With the potential to raise global sea levels, Antarctica’s Thwaites Glacier has been widely nicknamed the ‚Doomsday Glacier‘
Climate alarms often involve big numbers in far away places threatening you in your backyard. Today’s example of such a scare comes from Daily Mail Antarctica’s ‚Doomsday Glacier‘ is melting at the fastest rate for 5,500 YEARS – and could raise global sea levels by up to 11 FEET, study warns. Excerpts in italics with my bolds.
‚Although these vulnerable glaciers were relatively stable during the past few millennia, their current rate of retreat is accelerating and already raising global sea level, ‘said Dr Dylan Rood of Imperial’s Department of Earth Science and Engineering, who co-authored the study.
The West Antarctic Ice Sheet (WAIS) is home to the Thwaites and Pine Island glaciers, and has been thinning over the past few decades amid rising global temperatures. The Thwaites glacier currently measures 74,131 square miles (192,000 square kilometres) – around the same size as Great Britain. Meanwhile, at 62,662 square miles (162,300 square kilometres), the Pine Island glacier is around the same size as Florida. Together, the pair have the potential to cause enormous rises in global sea level as they melt.
‚These currently elevated rates of ice melting may signal that those vital arteries from the heart of the WAIS have been ruptured, leading to accelerating flow into the ocean that is potentially disastrous for future global sea level in a warming world,‘ Dr Rood said.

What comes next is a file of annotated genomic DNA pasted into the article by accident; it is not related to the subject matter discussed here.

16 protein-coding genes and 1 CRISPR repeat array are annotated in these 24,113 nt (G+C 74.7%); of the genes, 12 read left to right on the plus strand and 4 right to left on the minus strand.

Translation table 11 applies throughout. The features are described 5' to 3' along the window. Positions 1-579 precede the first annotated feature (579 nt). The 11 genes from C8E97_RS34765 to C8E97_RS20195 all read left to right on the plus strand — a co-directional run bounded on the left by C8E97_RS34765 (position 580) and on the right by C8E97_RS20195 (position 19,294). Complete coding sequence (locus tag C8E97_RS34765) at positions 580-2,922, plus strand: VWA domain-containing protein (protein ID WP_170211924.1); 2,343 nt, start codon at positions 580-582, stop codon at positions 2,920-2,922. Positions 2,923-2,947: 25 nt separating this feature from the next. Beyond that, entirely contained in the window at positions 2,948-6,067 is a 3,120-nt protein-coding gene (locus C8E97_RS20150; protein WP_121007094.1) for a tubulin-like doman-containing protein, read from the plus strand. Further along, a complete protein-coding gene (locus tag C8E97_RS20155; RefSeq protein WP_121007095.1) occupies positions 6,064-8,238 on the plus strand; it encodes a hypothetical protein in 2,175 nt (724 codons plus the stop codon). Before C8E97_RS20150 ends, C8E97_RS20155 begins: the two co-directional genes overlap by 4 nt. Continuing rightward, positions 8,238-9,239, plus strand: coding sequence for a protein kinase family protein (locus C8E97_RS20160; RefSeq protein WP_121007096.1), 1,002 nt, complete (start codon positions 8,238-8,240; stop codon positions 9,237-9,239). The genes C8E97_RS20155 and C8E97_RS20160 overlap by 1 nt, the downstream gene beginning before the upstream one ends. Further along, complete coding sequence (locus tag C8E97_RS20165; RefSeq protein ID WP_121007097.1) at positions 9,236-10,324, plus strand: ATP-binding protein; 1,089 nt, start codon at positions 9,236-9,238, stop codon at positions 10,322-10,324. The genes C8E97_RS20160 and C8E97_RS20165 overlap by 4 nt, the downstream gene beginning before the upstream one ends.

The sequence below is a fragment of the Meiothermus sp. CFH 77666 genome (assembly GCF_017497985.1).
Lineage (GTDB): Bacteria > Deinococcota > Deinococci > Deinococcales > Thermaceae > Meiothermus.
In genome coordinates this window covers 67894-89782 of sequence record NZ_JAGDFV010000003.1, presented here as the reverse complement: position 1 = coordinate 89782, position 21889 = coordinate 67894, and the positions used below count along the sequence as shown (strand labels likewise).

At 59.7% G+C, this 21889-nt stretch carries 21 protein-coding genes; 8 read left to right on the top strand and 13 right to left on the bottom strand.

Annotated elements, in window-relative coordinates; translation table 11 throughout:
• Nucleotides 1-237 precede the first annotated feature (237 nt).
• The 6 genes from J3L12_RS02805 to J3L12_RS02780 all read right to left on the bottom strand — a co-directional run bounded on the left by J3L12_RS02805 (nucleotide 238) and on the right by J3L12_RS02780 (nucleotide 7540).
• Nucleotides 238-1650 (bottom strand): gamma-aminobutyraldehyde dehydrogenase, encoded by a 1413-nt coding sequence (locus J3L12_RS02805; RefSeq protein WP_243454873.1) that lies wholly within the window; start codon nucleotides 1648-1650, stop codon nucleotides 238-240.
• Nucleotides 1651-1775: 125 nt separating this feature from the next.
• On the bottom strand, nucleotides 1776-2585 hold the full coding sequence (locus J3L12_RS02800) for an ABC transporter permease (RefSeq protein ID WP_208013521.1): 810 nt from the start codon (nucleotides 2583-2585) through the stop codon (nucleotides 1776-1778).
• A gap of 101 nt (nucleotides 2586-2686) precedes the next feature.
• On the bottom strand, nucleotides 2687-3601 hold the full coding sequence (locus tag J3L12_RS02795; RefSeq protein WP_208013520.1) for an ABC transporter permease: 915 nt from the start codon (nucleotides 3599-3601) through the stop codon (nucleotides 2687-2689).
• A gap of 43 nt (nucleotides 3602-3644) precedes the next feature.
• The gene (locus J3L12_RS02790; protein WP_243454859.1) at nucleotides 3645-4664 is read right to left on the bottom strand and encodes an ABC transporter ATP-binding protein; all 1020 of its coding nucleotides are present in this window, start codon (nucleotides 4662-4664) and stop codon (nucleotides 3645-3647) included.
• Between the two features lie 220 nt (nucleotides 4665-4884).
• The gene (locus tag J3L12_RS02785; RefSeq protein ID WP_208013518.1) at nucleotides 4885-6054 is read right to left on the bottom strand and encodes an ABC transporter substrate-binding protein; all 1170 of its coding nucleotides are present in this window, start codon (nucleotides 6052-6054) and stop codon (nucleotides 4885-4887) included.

‚We now urgently need to work out if it’s too late to stop the bleeding. ‘
On the Contrary
From Volcano Active Foundation: West Antarctica hides almost a hundred volcanoes under the ice:
The colossal West Antarctic ice sheet hides what appears to be the largest volcanic region on the planet, according to the results of a study carried out by researchers at the University of Edinburgh (UK) and reported in the journal Geological Society.
Experts have discovered as many as 91 volcanoes under Antarctic ice, the largest of which is as high as Switzerland’s Eiger volcano, rising 3,970 meters above sea level.
“We found 180 peaks, but we discounted 50 because they didn’t match the other data,” explains Robert Bingham, co-author of the paper. They eventually found 138 peaks under the West Antarctic ice sheet, including 47 volcanoes already known because their peaks protrude through the ice, leaving the figure of 91 newly discovered.
The media narrative blames glacier changes on a „warming world, “code for our fault for burning fossil fuels. And as usual, it is lying by omission. Researcher chaam jamal explains in her article A Climate Science Obsession with the Thwaites Glacier. Excerpts in italics with my bolds.
It appears that costly and sophisticated research by these very dedicated climate scientists has made the amazing discovery that maps the deep channels on the seafloor bathymetry by which warm water reaches the underside of the Thwaites glacier and thus explains how this Doomsday glacier melts.
Yet another consideration, not given much attention in this research, is the issue not of identifying the channels by which the deep ocean waters flow to the bottom of the Doomsday Glacier, but of identifying the source of the heat that makes the water warm. Only if that source of heat is anthropogenic global warming caused by fossil fuel emissions that can be moderated by taking climate action, can the observed melt at the bottom of the Thwaites glacier be attributed to AGW climate change.